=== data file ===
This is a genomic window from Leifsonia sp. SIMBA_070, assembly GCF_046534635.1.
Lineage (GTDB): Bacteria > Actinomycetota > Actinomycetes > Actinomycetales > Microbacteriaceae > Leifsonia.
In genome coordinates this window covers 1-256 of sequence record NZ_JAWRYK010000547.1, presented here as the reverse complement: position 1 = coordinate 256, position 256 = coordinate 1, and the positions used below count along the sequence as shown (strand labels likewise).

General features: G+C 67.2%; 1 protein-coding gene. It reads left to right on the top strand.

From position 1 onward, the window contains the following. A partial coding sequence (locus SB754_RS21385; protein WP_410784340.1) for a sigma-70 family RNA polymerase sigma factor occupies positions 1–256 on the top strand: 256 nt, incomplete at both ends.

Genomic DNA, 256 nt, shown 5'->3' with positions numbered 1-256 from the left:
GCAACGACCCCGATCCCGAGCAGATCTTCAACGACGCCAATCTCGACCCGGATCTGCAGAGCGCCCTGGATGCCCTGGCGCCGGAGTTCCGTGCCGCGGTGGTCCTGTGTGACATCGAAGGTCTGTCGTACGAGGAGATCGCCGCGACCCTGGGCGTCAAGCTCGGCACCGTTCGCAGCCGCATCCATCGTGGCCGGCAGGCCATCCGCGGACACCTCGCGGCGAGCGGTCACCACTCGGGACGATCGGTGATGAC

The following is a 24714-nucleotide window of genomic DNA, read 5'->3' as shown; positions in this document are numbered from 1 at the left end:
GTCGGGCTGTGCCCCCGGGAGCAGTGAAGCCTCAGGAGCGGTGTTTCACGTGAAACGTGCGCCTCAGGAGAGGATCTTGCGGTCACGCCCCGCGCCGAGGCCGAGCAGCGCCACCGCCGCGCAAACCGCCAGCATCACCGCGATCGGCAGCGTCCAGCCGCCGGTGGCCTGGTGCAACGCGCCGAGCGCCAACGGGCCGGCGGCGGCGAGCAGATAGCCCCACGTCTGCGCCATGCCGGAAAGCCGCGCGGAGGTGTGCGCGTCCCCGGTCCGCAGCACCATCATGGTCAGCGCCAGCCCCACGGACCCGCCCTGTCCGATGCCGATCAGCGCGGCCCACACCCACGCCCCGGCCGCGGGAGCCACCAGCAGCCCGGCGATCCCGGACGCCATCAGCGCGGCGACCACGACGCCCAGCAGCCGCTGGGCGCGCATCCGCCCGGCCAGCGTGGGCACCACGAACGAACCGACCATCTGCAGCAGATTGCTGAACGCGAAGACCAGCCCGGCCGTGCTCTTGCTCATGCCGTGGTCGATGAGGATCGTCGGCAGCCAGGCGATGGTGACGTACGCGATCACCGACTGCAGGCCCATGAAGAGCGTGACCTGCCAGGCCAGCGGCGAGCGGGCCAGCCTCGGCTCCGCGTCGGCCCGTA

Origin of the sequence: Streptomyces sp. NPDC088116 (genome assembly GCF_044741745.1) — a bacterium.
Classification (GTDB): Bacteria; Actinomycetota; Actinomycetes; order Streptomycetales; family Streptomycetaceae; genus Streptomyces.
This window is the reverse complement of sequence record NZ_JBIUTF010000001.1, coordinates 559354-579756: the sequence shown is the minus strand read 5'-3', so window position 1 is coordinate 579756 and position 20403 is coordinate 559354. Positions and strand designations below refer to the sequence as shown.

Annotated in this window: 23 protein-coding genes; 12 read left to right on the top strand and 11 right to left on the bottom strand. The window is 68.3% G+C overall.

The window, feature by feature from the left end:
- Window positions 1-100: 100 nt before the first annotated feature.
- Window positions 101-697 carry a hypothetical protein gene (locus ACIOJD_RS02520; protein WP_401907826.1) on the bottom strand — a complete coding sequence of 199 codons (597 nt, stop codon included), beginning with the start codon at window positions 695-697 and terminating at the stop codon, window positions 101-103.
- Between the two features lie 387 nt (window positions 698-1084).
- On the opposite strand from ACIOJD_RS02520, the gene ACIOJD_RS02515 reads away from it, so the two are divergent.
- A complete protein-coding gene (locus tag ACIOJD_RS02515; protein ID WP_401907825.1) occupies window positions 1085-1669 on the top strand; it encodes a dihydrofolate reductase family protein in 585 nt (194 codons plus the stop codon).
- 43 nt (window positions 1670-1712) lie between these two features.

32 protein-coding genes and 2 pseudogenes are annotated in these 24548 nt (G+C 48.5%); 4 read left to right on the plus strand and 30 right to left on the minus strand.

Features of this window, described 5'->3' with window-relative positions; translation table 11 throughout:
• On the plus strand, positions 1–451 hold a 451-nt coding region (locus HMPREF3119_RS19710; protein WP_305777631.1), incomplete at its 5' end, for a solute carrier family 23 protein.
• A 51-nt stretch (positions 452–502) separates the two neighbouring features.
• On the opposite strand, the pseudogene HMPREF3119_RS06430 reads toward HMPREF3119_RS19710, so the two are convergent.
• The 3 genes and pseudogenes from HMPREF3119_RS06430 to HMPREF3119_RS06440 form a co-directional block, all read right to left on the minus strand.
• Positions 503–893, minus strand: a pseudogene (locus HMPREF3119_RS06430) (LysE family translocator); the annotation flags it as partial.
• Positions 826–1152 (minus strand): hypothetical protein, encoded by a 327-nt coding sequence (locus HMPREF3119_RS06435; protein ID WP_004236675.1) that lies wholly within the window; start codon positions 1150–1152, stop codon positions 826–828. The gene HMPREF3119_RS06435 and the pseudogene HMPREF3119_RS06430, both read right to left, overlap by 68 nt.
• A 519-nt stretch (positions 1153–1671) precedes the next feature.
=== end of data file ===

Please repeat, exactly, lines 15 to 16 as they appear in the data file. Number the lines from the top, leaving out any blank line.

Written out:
- Window positions 1-100: 100 nt before the first annotated feature.
- Window positions 101-697 carry a hypothetical protein gene (locus ACIOJD_RS02520; protein WP_401907826.1) on the bottom strand — a complete coding sequence of 199 codons (597 nt, stop codon included), beginning with the start codon at window positions 695-697 and terminating at the stop codon, window positions 101-103.